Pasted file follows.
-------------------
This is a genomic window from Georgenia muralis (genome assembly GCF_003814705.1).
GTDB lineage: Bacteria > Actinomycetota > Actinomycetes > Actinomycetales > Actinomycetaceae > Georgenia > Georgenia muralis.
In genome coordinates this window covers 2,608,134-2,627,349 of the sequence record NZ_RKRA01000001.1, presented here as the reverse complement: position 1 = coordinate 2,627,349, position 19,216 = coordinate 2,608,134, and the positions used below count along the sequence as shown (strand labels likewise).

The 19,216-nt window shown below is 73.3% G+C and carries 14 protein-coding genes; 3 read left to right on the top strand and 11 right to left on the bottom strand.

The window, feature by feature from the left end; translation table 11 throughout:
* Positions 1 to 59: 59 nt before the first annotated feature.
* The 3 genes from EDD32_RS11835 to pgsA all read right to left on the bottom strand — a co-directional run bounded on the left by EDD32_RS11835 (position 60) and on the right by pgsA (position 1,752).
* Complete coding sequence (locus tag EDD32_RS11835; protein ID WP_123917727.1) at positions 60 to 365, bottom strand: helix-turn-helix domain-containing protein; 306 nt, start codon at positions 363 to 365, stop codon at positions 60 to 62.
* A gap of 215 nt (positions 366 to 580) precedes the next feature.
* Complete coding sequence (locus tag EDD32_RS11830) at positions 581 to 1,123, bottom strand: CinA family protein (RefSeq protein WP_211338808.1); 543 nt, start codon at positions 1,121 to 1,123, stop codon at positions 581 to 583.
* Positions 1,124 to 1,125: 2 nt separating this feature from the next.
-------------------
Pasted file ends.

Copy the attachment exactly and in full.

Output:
This is a genomic window from Georgenia muralis (genome assembly GCF_003814705.1).
GTDB lineage: Bacteria > Actinomycetota > Actinomycetes > Actinomycetales > Actinomycetaceae > Georgenia > Georgenia muralis.
In genome coordinates this window covers 2,608,134-2,627,349 of the sequence record NZ_RKRA01000001.1, presented here as the reverse complement: position 1 = coordinate 2,627,349, position 19,216 = coordinate 2,608,134, and the positions used below count along the sequence as shown (strand labels likewise).

The 19,216-nt window shown below is 73.3% G+C and carries 14 protein-coding genes; 3 read left to right on the top strand and 11 right to left on the bottom strand.

The window, feature by feature from the left end; translation table 11 throughout:
* Positions 1 to 59: 59 nt before the first annotated feature.
* The 3 genes from EDD32_RS11835 to pgsA all read right to left on the bottom strand — a co-directional run bounded on the left by EDD32_RS11835 (position 60) and on the right by pgsA (position 1,752).
* Complete coding sequence (locus tag EDD32_RS11835; protein ID WP_123917727.1) at positions 60 to 365, bottom strand: helix-turn-helix domain-containing protein; 306 nt, start codon at positions 363 to 365, stop codon at positions 60 to 62.
* A gap of 215 nt (positions 366 to 580) precedes the next feature.
* Complete coding sequence (locus tag EDD32_RS11830) at positions 581 to 1,123, bottom strand: CinA family protein (RefSeq protein WP_211338808.1); 543 nt, start codon at positions 1,121 to 1,123, stop codon at positions 581 to 583.
* Positions 1,124 to 1,125: 2 nt separating this feature from the next.